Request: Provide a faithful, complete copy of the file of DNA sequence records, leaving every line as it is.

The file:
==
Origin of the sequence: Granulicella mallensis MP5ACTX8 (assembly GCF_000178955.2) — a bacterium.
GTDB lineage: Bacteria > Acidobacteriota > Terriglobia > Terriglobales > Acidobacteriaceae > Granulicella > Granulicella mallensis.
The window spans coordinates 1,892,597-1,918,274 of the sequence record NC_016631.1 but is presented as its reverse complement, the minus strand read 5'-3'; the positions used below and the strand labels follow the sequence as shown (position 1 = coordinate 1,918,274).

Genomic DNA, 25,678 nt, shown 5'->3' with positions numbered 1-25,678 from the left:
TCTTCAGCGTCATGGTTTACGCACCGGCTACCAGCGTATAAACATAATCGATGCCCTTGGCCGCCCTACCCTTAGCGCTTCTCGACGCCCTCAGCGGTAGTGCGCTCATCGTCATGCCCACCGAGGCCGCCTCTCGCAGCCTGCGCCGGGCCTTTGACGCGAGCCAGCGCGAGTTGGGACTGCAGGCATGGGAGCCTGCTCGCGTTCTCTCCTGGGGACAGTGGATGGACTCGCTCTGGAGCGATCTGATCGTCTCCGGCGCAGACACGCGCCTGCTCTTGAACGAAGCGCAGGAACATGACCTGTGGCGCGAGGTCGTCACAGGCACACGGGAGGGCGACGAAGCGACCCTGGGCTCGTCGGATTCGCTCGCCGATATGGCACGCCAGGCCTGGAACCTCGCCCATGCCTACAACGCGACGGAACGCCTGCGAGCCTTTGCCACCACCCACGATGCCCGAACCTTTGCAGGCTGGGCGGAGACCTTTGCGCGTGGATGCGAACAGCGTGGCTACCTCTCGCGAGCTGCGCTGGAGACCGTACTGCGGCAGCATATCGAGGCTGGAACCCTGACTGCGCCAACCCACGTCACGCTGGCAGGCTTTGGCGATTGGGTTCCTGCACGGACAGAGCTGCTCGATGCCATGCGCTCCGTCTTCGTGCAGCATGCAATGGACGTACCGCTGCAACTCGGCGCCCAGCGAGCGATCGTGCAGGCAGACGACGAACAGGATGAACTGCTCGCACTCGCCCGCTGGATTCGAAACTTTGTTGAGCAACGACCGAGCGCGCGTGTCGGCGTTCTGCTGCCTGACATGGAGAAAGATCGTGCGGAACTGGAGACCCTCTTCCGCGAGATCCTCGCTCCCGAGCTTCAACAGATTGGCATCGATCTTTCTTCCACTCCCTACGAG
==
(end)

Origin of the sequence: Granulicella mallensis MP5ACTX8 (assembly GCF_000178955.2) — a bacterium.
GTDB lineage: Bacteria > Acidobacteriota > Terriglobia > Terriglobales > Acidobacteriaceae > Granulicella > Granulicella mallensis.
The window spans coordinates 1,892,597-1,918,274 of the sequence record NC_016631.1 but is presented as its reverse complement, the minus strand read 5'-3'; the positions used below and the strand labels follow the sequence as shown (position 1 = coordinate 1,918,274).

Genomic DNA, 25,678 nt, shown 5'->3' with positions numbered 1-25,678 from the left:
TCTTCAGCGTCATGGTTTACGCACCGGCTACCAGCGTATAAACATAATCGATGCCCTTGGCCGCCCTACCCTTAGCGCTTCTCGACGCCCTCAGCGGTAGTGCGCTCATCGTCATGCCCACCGAGGCCGCCTCTCGCAGCCTGCGCCGGGCCTTTGACGCGAGCCAGCGCGAGTTGGGACTGCAGGCATGGGAGCCTGCTCGCGTTCTCTCCTGGGGACAGTGGATGGACTCGCTCTGGAGCGATCTGATCGTCTCCGGCGCAGACACGCGCCTGCTCTTGAACGAAGCGCAGGAACATGACCTGTGGCGCGAGGTCGTCACAGGCACACGGGAGGGCGACGAAGCGACCCTGGGCTCGTCGGATTCGCTCGCCGATATGGCACGCCAGGCCTGGAACCTCGCCCATGCCTACAACGCGACGGAACGCCTGCGAGCCTTTGCCACCACCCACGATGCCCGAACCTTTGCAGGCTGGGCGGAGACCTTTGCGCGTGGATGCGAACAGCGTGGCTACCTCTCGCGAGCTGCGCTGGAGACCGTACTGCGGCAGCATATCGAGGCTGGAACCCTGACTGCGCCAACCCACGTCACGCTGGCAGGCTTTGGCGATTGGGTTCCTGCACGGACAGAGCTGCTCGATGCCATGCGCTCCGTCTTCGTGCAGCATGCAATGGACGTACCGCTGCAACTCGGCGCCCAGCGAGCGATCGTGCAGGCAGACGACGAACAGGATGAACTGCTCGCACTCGCCCGCTGGATTCGAAACTTTGTTGAGCAACGACCGAGCGCGCGTGTCGGCGTTCTGCTGCCTGACATGGAGAAAGATCGTGCGGAACTGGAGACCCTCTTCCGCGAGATCCTCGCTCCCGAGCTTCAACAGATTGGCATCGATCTTTCTTCCACTCCCTACGAG